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    dkirschner's Detroit: Become Human (PS4)

    [June 14, 2024 09:24:44 AM]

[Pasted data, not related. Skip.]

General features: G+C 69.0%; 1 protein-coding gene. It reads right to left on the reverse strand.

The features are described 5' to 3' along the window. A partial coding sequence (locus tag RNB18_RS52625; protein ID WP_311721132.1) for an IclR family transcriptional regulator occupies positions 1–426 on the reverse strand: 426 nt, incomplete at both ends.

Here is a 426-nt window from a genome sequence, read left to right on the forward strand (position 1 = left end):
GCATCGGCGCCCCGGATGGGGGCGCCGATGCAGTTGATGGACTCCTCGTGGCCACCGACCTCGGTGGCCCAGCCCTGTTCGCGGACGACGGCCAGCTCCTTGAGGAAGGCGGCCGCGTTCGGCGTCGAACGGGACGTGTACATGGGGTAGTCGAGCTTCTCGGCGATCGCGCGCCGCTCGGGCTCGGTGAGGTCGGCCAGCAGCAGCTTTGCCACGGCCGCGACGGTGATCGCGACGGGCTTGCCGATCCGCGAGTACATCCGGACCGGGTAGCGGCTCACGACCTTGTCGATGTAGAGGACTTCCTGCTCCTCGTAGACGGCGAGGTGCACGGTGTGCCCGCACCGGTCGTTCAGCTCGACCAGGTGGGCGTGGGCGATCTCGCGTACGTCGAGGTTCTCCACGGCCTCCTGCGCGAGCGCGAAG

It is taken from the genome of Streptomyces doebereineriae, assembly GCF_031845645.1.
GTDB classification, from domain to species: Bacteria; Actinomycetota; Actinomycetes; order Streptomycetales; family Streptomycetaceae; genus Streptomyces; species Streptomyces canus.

Detroit: Become Human was a really interesting game. I’m not sure how I overlooked it when it came out, since I’ve played every other Quantic Dream game and even worked on a research project with someone using Beyond: Two Souls. Anyway, thanks to this summer’s Playstation Plus subscription, I have access to it and other PS4 games I never bought! It’s set in near-future Detroit, where the city has repurposed its manufacturing infrastructure to produce androids. The androids are designed to look identical to humans, minus some clothing markers and the only external physical thing that differentiates them, a little processor indicator on their temple, which was a brilliant touch. As the player, the processor conveyed information about an android’s cognition and emotional state: blue (normal), yellow (moderate stress), and red (extreme stress), as well as “spinning” animations to indicate thinking about something (their eye movements aligned with this to indicate thinking; incredible animation work all around!). So, by making androids basically indistinguishable from humans (and they pass the Turing Test), Detroit doesn’t dip into the uncanny valley. This makes sense in terms of the story, where the androids (and the game beats you over the head with this) become human and fight for their rights. It touches on all sorts of philosophical questions: What is consciousness, and can non-humans attain it? What does it mean to be human (in terms of thoughts, feelings, behaviors, morality, agency, etc.; i.e., where’s the line between human and machine)? Are struggles necessary for self-determination?